believers, 'Their marks are on their faces, the traces of their

These evidences strongly suggest a Syrian influence on Muhammed's
knowledge of Christianity, which was tempered by Manicahean ideas
on Christ himself, and revelation in general. But how did this come

The Soul.
First, let us examine the Qur'ans doctrine of the soul, namely that it
sinks into complete unconsciousness after death, so that the day of
Judgement 'comes' immediately after death. Though the idea has merit in
its own right, at the time of the Qur'ans recitation, the idea only
existed in the (Syrian) Nestorian Church in Persia. Previously, the
Syrian church father Aphraates believed and tought that the soul existed
in a deep state of sleep between death and the judgement.(6)
But about 580 CE, that is, about 30 years before Muhammed appeared as a
prophet, a man known as Babai the Great, one of the most prominent
theologins of the Nestorian Church, had again advanced Aphraates theory
that the soul could not function without the body (as the Biblical book of
James clearly states some 500 years previous). Babai forwarded strongly
the idea that the soul, though existing apart from the body was not a
complete entity, and lacked knowledge and memory. In other words, the 
dead were unable to perceive the passage of time, as they were not 
possessive of cognizance until the Lord provided life to them again.
Besides quoting scriptural passages to prove this theory (ie Genesis, 
James etc.) Babai cited the legend of _The Seven Sleepers_.(7) Of course, 
the story of the Fellows of the Cave (The Sleepers) appears in sura 18 of 
the Qur'an.
This idea on the soul was not what was considered by 'mainstream'   
Christianity as a heretical innovation of the Nestorian Church, but was
generally regarded as a current issue by them peculiarly and pressed to
the forefront at the time. Babai was for a long period of time the actual
leader of the Church, and his doctrine dominated the discussions of the
Nestorians for centuries, even through the tenth century CE. 
Additionally, it is not until one of the latest Meccan suras that Jesus,
or Isa (as he is known in the Qur'an) is mentioned. This name is
apparently derived from the name Ischo, which was also prevalent 
in use in the Nestorian church.
The Christian Arabs on the border of Mesopotamia, in Hira (with whom the
Meccans were in especially vital contact) belonged to the Nestorian
Church. I believe that this along with further evidences proves that
Muhammed was influenced and received impressions which not only explain
the similar reflections of Christ and Christianity in the Qur'an, but the
entirety of his religious message. 
Though this relation explains a number of issues in Qur'anic Christianity,
it by no means solves them all. Muhammed's relation to Oriental
Christianity can be easily seen and traced (it can not be accidental, nor
could it legitimately be from God, as the Nestorian Church was heretical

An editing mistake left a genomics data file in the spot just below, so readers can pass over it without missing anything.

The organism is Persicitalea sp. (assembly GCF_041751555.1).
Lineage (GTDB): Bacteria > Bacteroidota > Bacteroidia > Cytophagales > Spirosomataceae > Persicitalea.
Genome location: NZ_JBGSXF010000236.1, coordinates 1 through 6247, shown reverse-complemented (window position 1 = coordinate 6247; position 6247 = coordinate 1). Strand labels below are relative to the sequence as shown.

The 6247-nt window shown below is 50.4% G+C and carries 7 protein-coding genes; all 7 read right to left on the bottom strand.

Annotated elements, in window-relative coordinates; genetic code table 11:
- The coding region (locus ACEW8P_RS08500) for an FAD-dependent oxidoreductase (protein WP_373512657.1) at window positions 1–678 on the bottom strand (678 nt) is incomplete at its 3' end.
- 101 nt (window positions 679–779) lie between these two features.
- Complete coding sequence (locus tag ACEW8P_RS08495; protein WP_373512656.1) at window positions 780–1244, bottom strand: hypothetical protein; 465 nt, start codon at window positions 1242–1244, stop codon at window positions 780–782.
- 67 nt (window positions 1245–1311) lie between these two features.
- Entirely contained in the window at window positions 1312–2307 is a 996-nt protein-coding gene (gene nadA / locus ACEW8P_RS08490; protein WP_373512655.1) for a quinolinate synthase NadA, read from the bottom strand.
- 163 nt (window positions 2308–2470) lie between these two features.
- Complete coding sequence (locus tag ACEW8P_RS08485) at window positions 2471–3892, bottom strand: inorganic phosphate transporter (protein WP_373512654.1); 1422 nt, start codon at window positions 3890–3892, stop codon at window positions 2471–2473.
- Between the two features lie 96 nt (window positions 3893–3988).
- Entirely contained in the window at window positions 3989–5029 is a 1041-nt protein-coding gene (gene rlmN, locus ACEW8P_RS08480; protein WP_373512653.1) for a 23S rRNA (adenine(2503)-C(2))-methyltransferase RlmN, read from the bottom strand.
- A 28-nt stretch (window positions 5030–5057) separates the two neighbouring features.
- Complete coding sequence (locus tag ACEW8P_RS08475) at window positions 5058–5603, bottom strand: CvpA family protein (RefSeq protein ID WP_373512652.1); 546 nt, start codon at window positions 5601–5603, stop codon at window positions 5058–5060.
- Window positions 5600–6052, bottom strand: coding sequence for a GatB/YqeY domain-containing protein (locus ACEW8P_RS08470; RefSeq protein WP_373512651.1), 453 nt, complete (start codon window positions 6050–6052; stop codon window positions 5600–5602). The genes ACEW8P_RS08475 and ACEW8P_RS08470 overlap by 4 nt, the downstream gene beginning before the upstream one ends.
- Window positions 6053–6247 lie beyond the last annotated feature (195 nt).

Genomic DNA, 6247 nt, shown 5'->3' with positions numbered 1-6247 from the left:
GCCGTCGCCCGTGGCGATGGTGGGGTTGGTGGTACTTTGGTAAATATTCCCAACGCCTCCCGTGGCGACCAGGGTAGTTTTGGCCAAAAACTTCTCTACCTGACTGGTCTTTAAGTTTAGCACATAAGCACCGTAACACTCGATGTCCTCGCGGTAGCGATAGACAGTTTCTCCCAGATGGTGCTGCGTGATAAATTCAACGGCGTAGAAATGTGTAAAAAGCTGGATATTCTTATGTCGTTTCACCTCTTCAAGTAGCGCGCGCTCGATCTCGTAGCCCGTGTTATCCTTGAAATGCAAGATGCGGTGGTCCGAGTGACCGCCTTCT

to true Biblical Christianity). However, there is a definite level of
unfamiliarity with which the author of the Qur'an relates the Christian
belief to its listeners/readers, in spite of this clear relationship.
For instance, as to the place of the person of Jesus in Christianity, it
appears initially that the author only knew that Jesus was regarded by
Christians as the Son of God. Also, he confused Mary the mother of Jesus
with Miriam, Aaron's sister, and thus at first Jesus can be regarded as
an Old Testament prophet. For instance, in sura 7:157 after Moses
addresses God, we read, (god speaking to Moses and the Israelites) '...
to those that shall follow the Apostle -the Unlettered Prophet- whom they
shall find described in the Torah and the Gospel.' How is it that God
refers to these Israelites in the desert the Gospel, which the Qur'an
states elsewhere was given to Jesus?
Also, the author seems to be completely ignorant of the Christian 
Sacraments, or religious festivals and ecclesiastical heirarchy. It hardly
seems likely that the author would neglect to mention such things. However
it seems that when the author did learn something new about the main
doctrine of the Christian faith, namely the divinity of Jesus (possibly
through Arab contacts with Christian Abyssinia), he vigorously attacked it
as polytheism. Because of the continual incorrectness of the 
conceptualization of the Trinity in the Qur'an (ie sura 5:116 'Then God
will say: "Jesus, son of Mary, did you ever say to mankind: 'Worship me
and my mother as gods besides god'"') we must conclude that the
information the author did obtain, was of the nature of being incomplete
due to either an impersonal relationship with those who knew about and
held the Christian faith, or a relationship (possibly close) with one who
only had marginal information about Christianity (ie from persons whose
religious knowledge was extremely incomplete). It is interesting here to 
make note that the syncretized doctrines of the Persians and
Judaeo-Christians concerning the Holy Spirit as the mother of Jesus, were
part of the Manicahaean doctrines. (Finally an explanation for this
incorrect statement in the Qur'an which God should have known, had He
written it?) On the other hand, the author was aquainted with the
previously mentioned doctrines of judgement, good works, and retribution,
as he reproduced in detail the interpretations of these doctrines which
prevailed in the Oriental churches of the area at that time. At times, the
author even employs a style and expressions which have clear Christian